In the past, most transfer students have been housed in Elliott Hall, but this year transfers will be scattered between Cathedral Gardens, Plimpton Hall, and Elliott Hall. The SGA statement said, “Though we applaud Residential Life for their success in housing transfer students, we are saddened that the type of residential community afforded to these students must be different this year.”
One of the solutions to the shortage was to convert coveted single rooms in the corner of Plimpton—about 170 square feet—into cramped double rooms. Hinkson said, “This was not a solution that we implemented lightly, as we had either exhausted or ruled out all other feasible options. We are mindful of the inequity of the solution for the students who, for the most part, had good numbers in the housing lottery and took great care in arranging their suites.”
Transfer student Pippa Biddle, BC ’15, who found out on Aug. 1 that she would be living in one of the Plimpton corner rooms, said she was far from thrilled about her living situation.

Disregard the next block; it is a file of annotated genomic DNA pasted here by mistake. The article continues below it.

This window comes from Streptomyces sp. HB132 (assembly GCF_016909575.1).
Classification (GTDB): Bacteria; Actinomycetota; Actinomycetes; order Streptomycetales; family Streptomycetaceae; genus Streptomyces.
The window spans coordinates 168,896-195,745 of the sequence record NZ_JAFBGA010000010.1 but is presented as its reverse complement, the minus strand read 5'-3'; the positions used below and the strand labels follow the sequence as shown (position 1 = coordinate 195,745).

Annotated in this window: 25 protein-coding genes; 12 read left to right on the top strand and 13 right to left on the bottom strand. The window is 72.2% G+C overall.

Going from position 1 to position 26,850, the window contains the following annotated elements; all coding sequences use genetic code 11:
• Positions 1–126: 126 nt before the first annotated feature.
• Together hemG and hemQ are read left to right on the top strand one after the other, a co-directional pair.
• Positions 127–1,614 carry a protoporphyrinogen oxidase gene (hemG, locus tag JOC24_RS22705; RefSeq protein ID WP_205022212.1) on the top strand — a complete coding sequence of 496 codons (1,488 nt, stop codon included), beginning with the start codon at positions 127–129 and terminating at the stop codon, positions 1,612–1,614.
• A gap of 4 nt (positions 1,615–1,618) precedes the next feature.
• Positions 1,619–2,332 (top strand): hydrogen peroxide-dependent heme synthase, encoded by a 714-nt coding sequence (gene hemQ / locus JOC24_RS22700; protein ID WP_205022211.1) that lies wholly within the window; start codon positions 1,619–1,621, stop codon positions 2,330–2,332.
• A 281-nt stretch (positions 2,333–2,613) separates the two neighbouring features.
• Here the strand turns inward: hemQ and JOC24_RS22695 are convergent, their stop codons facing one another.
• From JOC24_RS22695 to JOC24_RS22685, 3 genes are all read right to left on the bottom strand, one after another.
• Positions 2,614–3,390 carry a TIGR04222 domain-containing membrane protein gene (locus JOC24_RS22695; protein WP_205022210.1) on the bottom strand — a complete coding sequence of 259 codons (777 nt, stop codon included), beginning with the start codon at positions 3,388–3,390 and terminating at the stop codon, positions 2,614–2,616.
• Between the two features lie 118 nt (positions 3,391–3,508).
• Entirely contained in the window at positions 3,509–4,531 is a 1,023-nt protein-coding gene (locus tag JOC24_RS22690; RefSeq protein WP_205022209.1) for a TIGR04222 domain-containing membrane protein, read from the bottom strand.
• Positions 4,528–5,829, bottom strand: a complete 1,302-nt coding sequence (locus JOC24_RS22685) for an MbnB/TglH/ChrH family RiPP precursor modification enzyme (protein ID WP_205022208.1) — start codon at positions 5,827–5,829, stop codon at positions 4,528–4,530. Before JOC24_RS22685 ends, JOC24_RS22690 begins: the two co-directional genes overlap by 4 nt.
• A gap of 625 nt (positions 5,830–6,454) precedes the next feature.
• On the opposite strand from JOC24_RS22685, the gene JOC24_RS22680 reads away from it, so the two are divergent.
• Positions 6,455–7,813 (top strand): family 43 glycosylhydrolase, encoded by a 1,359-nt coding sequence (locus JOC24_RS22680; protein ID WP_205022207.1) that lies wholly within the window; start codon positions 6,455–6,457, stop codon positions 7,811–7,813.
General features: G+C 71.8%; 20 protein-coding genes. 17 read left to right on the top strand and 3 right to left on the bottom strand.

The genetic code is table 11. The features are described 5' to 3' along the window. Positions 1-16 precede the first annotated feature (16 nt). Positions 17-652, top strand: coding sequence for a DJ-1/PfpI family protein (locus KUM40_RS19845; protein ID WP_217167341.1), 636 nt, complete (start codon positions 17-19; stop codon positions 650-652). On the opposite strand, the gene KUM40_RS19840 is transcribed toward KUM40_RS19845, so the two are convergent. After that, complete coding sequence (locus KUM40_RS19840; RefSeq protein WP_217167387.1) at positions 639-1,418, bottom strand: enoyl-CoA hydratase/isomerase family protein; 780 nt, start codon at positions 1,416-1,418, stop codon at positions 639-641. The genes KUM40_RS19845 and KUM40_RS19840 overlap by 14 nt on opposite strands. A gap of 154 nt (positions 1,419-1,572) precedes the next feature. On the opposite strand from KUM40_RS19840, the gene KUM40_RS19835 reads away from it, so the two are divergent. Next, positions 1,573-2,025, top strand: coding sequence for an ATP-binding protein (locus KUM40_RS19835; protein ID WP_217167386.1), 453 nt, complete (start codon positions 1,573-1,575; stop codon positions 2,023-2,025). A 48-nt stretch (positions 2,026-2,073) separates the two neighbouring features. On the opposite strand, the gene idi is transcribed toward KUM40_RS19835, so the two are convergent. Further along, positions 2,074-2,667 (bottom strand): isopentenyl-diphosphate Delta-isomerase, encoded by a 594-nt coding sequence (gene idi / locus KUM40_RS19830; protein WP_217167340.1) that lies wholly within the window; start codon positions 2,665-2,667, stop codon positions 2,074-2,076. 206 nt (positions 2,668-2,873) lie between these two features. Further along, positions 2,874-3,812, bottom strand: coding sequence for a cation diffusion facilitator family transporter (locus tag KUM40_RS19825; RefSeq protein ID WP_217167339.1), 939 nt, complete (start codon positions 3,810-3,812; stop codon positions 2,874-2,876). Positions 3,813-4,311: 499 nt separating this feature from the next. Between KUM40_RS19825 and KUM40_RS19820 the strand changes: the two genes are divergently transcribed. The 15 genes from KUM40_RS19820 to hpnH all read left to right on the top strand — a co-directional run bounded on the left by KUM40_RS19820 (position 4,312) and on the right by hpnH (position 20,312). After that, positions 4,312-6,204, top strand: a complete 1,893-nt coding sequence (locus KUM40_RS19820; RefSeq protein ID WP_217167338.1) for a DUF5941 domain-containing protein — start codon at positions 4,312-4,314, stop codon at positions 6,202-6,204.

“I’m glad I have housing, but it’s sort of an awkward situation when you’re moving into a room that someone else expected to be their own,” Biddle said. “I would rather have to do the hour-and-a-half-long commute from my house than move in with a bunch of people who I have nothing in common with and was just thrown in because there was space.”
More than just a room
Barnard Residential Life and Housing encouraged students on the waitlist to pursue off-campus accommodations, suggesting Columbia's Off-Campus Housing Assistance and the 92nd Street Y, on Lexington Avenue at 92nd Street, where the college had reserved some discounted rooms. But for some students, on-campus housing means much more than just easy access to academic buildings—it means thousands of dollars in financial aid, as Bwog noted last week.
The administration considers students who live off-campus for any reason commuter students, making them ineligible to receive “grant aid for the housing portion of their financial aid packages,” Director of Financial Aid Nannette DiLauro wrote in an email. Should the cost of off-campus living be too great, these students will instead be forced to apply for loans.
The number of returning students who will have to become commuter students is not yet certain, but Hinkson said that the administration is trying to keep that number low. “The numbers are still fluctuating but as of today [Thursday], we have found housing for almost all returning students who requested assignments and we continue to work hard, with the hope of accommodating every student,” she wrote in an email.
For Payne, who accepted a last-minute on-campus room earlier this month, half of her grant money, or a total of $11,000, would have been lost if Barnard had not been able to find space for her.